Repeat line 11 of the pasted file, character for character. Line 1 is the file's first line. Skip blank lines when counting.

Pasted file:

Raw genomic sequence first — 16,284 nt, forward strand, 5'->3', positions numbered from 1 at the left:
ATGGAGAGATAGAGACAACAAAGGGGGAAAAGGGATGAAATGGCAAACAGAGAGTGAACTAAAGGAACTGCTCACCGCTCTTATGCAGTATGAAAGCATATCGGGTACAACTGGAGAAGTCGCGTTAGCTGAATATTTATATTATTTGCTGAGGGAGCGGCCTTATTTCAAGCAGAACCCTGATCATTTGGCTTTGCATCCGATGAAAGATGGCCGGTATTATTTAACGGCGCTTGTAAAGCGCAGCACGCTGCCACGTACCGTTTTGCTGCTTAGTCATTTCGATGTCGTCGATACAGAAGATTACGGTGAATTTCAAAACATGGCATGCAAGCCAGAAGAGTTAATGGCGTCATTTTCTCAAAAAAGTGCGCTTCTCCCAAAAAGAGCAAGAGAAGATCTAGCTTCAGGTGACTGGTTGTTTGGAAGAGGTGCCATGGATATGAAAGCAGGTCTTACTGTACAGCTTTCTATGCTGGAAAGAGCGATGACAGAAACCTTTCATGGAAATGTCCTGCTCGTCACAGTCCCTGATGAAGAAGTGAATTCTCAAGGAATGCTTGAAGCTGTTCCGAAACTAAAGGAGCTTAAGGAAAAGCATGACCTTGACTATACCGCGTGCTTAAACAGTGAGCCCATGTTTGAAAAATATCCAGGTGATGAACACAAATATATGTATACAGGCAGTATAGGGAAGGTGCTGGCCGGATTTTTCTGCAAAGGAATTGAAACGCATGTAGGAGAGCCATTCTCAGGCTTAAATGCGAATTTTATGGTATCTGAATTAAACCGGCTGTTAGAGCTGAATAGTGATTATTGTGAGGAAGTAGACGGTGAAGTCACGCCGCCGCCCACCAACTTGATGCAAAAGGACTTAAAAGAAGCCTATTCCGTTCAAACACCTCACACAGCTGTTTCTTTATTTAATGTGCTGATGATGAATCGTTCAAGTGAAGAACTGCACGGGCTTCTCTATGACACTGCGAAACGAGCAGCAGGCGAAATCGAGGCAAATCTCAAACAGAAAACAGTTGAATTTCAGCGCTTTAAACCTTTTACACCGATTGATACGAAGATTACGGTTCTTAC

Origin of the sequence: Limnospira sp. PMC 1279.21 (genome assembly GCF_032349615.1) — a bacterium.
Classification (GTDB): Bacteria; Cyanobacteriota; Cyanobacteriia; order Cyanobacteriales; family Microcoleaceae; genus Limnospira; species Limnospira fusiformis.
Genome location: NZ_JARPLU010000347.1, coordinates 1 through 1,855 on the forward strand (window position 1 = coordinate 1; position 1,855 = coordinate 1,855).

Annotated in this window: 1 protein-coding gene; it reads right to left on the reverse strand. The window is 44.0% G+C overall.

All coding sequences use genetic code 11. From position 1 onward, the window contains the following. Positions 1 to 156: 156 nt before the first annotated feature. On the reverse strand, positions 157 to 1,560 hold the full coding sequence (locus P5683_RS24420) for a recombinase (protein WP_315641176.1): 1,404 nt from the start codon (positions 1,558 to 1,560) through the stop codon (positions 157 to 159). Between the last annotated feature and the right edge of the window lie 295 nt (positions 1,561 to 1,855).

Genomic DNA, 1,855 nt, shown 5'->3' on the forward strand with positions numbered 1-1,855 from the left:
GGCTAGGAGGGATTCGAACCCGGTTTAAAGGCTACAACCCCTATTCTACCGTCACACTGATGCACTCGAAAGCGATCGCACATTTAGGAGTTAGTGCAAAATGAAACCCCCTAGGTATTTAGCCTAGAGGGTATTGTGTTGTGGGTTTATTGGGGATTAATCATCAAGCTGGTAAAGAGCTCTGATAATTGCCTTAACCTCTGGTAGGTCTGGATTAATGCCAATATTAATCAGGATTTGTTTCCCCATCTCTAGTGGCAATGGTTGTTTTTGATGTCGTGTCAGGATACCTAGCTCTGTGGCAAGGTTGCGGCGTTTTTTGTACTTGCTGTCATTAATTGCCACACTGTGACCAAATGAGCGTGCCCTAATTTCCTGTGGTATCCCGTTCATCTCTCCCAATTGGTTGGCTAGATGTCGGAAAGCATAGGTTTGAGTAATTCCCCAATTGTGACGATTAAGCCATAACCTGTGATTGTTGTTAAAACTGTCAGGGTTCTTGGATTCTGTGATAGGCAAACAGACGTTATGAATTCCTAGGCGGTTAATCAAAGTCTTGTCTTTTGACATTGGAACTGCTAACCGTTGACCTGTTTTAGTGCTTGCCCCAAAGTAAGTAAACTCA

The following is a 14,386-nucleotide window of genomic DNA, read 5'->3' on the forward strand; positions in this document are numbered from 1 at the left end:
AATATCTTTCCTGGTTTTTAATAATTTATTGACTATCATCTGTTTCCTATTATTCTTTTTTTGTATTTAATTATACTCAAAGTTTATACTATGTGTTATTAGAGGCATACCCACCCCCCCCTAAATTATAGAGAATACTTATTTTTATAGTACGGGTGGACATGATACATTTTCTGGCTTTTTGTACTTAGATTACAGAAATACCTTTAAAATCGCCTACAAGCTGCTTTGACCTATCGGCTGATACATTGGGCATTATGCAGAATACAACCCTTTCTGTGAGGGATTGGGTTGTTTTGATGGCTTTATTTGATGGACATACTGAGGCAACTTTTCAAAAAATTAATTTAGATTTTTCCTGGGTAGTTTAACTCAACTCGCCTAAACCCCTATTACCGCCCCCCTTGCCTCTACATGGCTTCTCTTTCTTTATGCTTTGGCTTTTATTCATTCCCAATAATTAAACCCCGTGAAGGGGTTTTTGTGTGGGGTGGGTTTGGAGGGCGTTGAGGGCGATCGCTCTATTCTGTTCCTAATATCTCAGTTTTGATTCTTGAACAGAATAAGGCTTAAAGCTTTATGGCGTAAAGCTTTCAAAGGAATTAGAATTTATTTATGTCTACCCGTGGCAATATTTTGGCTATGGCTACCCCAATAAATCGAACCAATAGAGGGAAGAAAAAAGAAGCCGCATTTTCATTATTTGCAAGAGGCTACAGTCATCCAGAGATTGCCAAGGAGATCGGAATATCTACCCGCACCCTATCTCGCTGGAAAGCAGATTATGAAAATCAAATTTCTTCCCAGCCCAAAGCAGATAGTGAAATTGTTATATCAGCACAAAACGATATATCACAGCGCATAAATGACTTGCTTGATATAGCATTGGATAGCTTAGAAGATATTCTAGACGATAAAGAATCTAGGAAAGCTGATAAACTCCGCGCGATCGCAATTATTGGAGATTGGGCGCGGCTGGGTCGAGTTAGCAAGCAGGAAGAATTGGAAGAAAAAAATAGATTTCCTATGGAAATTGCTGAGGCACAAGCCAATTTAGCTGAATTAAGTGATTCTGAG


AATATCTTTCCTGGTTTTTAATAATTTATTGACTATCATCTGTTTCCTATTATTCTTTTTTTGTATTTAATTATACTCAAAGTTTATACTATGTGTTATTAGAGGCATACCCACCCCCCCCTAAATTATAGAGAATACTTATTTTTATAGTACGGGTGGACATGATACATTTTCTGGCTTTTTGTACTTAGATTACAGAAATACCTTTAAAATCGCCTACAAGCTGCTTTGACCTATCGGCTGATACATTGGGCATTATGCAGAATACAACCCTTTCTGTGAGGGATTGGGTTGTTTTGATGGCTTTATTTGATGGACATACTGAGGCAACTTTTCAAAAAATTAATTTAGATTTTTCCTGGGTAGTTTAACTCAACTCGCCTAAACCCCTATTACCGCCCCCCTTGCCTCTACATGGCTTCTCTTTCTTTATGCTTTGGCTTTTATTCATTCCCAATAATTAAACCCCGTGAAGGGGTTTTTGTGTGGGGTGGGTTTGGAGGGCGTTGAGGGCGATCGCTCTATTCTGTTCCTAATATCTCAGTTTTGATTCTTGAACAGAATAAGGCTTAAAGCTTTATGGCGTAAAGCTTTCAAAGGAATTAGAATTTATTTATGTCTACCCGTGGCAATATTTTGGCTATGGCTACCCCAATAAATCGAACCAATAGAGGGAAGAAAAAAGAAGCCGCATTTTCATTATTTGCAAGAGGCTACAGTCATCCAGAGATTGCCAAGGAGATCGGAATATCTACCCGCACCCTATCTCGCTGGAAAGCAGATTATGAAAATCAAATTTCTTCCCAGCCCAAAGCAGATAGTGAAATTGTTATATCAGCACAAAACGATATATCACAGCGCATAAATGACTTGCTTGATATAGCATTGGATAGCTTAGAAGATATTCTAGACGATAAAGAATCTAGGAAAGCTGATAAACTCCGCGCGATCGCAATTATTGGAGATTGGGCGCGGCTGGGTCGAGTTAGCAAGCAGGAAGAATTGGAAGAAAAAAATAGATTTCCTATGGAAATTGCTGAGGCACAAGCCAATTTAGCTGAATTAAGTGATTCTGAG